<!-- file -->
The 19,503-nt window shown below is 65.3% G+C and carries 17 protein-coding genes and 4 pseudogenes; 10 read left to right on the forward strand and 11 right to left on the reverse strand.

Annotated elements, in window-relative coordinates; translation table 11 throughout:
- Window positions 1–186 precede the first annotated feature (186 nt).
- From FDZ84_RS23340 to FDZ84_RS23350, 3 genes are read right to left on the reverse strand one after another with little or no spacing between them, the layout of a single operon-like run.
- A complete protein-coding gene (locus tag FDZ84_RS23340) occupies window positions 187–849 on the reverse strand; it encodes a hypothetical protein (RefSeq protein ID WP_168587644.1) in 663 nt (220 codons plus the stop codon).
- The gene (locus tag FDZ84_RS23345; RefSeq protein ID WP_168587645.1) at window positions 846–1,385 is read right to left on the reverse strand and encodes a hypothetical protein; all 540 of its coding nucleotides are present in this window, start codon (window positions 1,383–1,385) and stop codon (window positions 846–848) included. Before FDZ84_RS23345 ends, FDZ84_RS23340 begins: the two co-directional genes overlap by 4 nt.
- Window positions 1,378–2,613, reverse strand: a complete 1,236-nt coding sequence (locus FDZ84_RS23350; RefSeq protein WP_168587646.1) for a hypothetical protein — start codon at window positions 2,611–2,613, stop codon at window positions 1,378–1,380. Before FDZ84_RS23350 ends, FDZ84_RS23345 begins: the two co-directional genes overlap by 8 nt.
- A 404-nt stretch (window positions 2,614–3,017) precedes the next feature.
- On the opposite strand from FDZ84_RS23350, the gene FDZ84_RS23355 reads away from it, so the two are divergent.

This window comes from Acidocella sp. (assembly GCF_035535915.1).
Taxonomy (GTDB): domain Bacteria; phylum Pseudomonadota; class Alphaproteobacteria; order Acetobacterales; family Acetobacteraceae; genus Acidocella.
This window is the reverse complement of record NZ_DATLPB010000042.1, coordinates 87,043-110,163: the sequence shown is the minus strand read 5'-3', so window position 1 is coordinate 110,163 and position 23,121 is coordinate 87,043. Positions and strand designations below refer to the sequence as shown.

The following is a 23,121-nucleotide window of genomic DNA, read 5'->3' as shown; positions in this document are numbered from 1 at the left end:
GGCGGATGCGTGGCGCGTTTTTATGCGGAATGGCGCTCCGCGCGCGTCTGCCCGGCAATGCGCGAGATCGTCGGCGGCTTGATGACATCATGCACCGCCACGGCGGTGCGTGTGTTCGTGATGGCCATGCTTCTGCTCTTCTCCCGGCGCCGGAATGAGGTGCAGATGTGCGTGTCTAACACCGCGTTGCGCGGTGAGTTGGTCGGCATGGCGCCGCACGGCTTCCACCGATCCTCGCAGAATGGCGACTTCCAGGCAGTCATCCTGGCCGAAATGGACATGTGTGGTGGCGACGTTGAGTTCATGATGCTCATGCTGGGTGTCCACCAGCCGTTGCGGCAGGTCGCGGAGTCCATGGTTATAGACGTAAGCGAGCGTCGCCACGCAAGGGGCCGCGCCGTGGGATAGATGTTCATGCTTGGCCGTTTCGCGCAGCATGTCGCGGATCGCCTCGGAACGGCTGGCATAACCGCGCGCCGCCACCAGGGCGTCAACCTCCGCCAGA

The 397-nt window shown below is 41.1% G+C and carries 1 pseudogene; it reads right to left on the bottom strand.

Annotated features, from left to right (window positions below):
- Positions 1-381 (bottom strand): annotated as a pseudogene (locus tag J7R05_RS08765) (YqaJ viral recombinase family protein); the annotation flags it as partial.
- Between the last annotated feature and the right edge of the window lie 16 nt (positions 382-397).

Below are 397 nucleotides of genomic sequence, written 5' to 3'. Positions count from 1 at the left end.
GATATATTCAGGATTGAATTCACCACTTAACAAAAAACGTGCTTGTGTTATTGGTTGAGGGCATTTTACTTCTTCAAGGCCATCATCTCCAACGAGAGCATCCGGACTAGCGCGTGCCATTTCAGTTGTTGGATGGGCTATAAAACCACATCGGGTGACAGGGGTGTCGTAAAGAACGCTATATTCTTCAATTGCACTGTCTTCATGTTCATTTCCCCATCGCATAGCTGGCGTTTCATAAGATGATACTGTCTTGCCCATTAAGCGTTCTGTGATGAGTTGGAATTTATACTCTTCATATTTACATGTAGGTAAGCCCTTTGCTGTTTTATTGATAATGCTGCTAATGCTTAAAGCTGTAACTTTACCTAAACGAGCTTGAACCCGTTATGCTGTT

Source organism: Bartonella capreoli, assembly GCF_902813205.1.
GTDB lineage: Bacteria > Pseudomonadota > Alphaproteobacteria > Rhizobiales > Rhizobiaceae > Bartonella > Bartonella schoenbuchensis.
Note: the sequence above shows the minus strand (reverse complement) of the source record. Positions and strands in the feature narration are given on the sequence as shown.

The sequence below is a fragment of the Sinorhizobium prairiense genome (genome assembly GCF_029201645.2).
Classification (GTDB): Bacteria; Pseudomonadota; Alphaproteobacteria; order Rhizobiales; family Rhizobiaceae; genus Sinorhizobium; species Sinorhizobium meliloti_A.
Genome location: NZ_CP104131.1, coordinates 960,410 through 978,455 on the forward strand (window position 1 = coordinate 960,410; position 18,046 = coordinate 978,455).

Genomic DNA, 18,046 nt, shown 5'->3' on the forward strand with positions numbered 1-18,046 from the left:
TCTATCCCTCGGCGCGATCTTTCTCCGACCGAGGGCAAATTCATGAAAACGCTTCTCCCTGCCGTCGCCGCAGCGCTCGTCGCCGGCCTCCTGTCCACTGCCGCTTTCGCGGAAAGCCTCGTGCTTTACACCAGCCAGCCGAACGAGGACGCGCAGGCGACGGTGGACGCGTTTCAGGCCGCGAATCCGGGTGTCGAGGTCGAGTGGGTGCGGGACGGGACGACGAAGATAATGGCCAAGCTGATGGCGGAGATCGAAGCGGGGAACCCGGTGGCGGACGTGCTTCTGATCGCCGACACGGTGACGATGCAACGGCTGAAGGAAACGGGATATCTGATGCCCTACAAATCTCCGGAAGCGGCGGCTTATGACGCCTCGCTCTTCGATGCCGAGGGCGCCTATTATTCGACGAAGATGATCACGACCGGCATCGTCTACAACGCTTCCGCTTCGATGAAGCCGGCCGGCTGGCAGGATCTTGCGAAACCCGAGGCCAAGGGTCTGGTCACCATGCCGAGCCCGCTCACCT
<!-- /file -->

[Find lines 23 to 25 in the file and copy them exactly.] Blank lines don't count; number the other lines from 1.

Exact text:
Note: the sequence above shows the minus strand (reverse complement) of the source record. Positions and strands in the feature narration are given on the sequence as shown.

The sequence below is a fragment of the Sinorhizobium prairiense genome (genome assembly GCF_029201645.2).
Classification (GTDB): Bacteria; Pseudomonadota; Alphaproteobacteria; order Rhizobiales; family Rhizobiaceae; genus Sinorhizobium; species Sinorhizobium meliloti_A.